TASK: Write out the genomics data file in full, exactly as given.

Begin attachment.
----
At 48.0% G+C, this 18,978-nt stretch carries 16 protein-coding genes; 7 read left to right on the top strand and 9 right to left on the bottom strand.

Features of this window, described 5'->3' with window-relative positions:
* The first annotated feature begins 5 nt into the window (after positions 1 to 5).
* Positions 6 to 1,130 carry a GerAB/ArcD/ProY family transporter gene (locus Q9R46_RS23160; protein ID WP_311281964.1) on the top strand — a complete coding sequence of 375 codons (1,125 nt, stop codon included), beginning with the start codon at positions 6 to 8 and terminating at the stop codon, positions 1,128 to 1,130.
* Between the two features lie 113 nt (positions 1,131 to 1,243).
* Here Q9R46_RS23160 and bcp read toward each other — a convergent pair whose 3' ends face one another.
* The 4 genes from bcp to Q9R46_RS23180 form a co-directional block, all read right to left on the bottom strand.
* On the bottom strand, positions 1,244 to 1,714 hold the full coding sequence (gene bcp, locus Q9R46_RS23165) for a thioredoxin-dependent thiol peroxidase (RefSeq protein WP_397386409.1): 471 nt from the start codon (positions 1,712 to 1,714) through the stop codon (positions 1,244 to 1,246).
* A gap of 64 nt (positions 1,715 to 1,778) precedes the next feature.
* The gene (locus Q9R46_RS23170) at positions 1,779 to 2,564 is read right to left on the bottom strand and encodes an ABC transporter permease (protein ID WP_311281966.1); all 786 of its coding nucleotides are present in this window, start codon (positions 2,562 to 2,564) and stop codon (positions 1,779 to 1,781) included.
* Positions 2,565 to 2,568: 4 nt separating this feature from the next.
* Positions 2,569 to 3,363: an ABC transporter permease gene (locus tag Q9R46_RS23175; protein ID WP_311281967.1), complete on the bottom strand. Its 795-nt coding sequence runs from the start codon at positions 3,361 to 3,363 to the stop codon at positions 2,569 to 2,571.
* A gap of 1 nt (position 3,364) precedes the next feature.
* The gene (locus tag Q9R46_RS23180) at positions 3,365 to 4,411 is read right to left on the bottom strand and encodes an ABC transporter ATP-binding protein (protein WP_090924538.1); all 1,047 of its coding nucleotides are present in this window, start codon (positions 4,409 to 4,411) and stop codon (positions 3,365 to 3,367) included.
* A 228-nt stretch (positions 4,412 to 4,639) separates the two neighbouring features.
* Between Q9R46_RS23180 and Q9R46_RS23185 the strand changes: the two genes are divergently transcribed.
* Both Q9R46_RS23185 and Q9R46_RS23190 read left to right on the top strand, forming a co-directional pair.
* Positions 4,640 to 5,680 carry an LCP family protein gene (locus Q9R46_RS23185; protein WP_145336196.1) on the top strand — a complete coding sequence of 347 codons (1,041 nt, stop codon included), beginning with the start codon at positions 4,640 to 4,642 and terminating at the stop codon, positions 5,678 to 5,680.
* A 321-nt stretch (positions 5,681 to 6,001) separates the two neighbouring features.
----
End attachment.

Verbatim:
At 48.0% G+C, this 18,978-nt stretch carries 16 protein-coding genes; 7 read left to right on the top strand and 9 right to left on the bottom strand.

Features of this window, described 5'->3' with window-relative positions:
* The first annotated feature begins 5 nt into the window (after positions 1 to 5).
* Positions 6 to 1,130 carry a GerAB/ArcD/ProY family transporter gene (locus Q9R46_RS23160; protein ID WP_311281964.1) on the top strand — a complete coding sequence of 375 codons (1,125 nt, stop codon included), beginning with the start codon at positions 6 to 8 and terminating at the stop codon, positions 1,128 to 1,130.
* Between the two features lie 113 nt (positions 1,131 to 1,243).
* Here Q9R46_RS23160 and bcp read toward each other — a convergent pair whose 3' ends face one another.
* The 4 genes from bcp to Q9R46_RS23180 form a co-directional block, all read right to left on the bottom strand.
* On the bottom strand, positions 1,244 to 1,714 hold the full coding sequence (gene bcp, locus Q9R46_RS23165) for a thioredoxin-dependent thiol peroxidase (RefSeq protein WP_397386409.1): 471 nt from the start codon (positions 1,712 to 1,714) through the stop codon (positions 1,244 to 1,246).
* A gap of 64 nt (positions 1,715 to 1,778) precedes the next feature.
* The gene (locus Q9R46_RS23170) at positions 1,779 to 2,564 is read right to left on the bottom strand and encodes an ABC transporter permease (protein ID WP_311281966.1); all 786 of its coding nucleotides are present in this window, start codon (positions 2,562 to 2,564) and stop codon (positions 1,779 to 1,781) included.
* Positions 2,565 to 2,568: 4 nt separating this feature from the next.
* Positions 2,569 to 3,363: an ABC transporter permease gene (locus tag Q9R46_RS23175; protein ID WP_311281967.1), complete on the bottom strand. Its 795-nt coding sequence runs from the start codon at positions 3,361 to 3,363 to the stop codon at positions 2,569 to 2,571.
* A gap of 1 nt (position 3,364) precedes the next feature.
* The gene (locus tag Q9R46_RS23180) at positions 3,365 to 4,411 is read right to left on the bottom strand and encodes an ABC transporter ATP-binding protein (protein WP_090924538.1); all 1,047 of its coding nucleotides are present in this window, start codon (positions 4,409 to 4,411) and stop codon (positions 3,365 to 3,367) included.
* A 228-nt stretch (positions 4,412 to 4,639) separates the two neighbouring features.
* Between Q9R46_RS23180 and Q9R46_RS23185 the strand changes: the two genes are divergently transcribed.
* Both Q9R46_RS23185 and Q9R46_RS23190 read left to right on the top strand, forming a co-directional pair.
* Positions 4,640 to 5,680 carry an LCP family protein gene (locus Q9R46_RS23185; protein WP_145336196.1) on the top strand — a complete coding sequence of 347 codons (1,041 nt, stop codon included), beginning with the start codon at positions 4,640 to 4,642 and terminating at the stop codon, positions 5,678 to 5,680.
* A 321-nt stretch (positions 5,681 to 6,001) separates the two neighbouring features.